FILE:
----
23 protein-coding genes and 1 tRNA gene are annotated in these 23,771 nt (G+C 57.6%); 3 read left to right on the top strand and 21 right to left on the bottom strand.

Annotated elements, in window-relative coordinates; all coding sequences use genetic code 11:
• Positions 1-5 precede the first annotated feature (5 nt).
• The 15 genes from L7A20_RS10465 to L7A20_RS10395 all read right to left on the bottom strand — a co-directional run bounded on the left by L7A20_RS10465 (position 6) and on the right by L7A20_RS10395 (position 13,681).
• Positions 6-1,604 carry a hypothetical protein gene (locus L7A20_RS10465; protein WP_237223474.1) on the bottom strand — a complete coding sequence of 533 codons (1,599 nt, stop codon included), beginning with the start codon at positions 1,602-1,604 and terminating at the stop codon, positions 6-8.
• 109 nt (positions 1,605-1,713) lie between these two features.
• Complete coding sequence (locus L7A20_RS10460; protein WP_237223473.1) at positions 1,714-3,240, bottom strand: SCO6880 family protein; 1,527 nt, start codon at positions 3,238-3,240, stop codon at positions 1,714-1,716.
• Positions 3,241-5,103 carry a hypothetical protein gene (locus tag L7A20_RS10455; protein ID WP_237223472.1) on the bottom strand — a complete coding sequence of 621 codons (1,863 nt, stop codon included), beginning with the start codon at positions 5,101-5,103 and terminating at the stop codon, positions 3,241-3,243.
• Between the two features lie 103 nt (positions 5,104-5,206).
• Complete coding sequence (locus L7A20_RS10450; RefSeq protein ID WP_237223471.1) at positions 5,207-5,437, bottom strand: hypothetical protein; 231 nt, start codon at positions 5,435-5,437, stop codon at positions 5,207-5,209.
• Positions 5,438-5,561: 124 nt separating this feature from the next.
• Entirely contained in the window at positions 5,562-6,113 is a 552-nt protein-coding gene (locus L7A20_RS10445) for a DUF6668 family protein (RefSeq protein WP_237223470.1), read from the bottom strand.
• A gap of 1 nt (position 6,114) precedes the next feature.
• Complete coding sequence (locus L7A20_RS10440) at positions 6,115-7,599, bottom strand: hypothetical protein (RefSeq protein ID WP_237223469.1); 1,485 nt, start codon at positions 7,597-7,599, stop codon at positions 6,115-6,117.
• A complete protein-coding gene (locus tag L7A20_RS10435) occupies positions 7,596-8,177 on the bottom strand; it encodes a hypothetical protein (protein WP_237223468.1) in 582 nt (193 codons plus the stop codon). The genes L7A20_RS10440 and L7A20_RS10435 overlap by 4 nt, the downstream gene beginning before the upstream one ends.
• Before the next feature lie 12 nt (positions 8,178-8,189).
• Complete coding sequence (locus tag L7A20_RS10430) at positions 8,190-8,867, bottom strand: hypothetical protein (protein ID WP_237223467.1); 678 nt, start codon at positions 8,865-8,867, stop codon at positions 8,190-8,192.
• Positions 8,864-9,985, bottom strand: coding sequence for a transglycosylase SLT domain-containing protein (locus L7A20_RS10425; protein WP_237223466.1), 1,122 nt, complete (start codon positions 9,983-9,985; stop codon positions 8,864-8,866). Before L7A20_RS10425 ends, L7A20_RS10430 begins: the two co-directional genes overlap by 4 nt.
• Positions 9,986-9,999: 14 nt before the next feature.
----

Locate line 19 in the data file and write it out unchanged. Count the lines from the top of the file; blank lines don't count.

• Positions 9,986-9,999: 14 nt before the next feature.